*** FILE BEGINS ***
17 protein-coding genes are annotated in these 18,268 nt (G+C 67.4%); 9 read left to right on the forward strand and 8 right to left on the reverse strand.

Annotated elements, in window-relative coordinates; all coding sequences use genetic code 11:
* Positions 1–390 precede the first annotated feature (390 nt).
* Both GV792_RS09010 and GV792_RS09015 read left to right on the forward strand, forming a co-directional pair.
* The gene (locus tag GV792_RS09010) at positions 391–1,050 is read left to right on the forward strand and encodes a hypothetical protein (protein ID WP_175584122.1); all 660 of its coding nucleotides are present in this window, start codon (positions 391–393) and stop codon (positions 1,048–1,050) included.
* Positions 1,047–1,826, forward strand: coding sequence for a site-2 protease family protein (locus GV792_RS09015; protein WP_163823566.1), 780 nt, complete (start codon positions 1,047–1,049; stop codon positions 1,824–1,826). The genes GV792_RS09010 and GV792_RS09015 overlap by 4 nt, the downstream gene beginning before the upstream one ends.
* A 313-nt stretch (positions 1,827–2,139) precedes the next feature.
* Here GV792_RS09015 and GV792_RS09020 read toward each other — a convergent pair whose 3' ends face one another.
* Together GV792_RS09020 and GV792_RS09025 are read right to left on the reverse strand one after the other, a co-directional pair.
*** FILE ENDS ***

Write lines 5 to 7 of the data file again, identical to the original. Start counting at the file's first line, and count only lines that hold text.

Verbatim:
* The gene (locus tag GV792_RS09010) at positions 391–1,050 is read left to right on the forward strand and encodes a hypothetical protein (protein ID WP_175584122.1); all 660 of its coding nucleotides are present in this window, start codon (positions 391–393) and stop codon (positions 1,048–1,050) included.
* Positions 1,047–1,826, forward strand: coding sequence for a site-2 protease family protein (locus GV792_RS09015; protein WP_163823566.1), 780 nt, complete (start codon positions 1,047–1,049; stop codon positions 1,824–1,826). The genes GV792_RS09010 and GV792_RS09015 overlap by 4 nt, the downstream gene beginning before the upstream one ends.
* A 313-nt stretch (positions 1,827–2,139) precedes the next feature.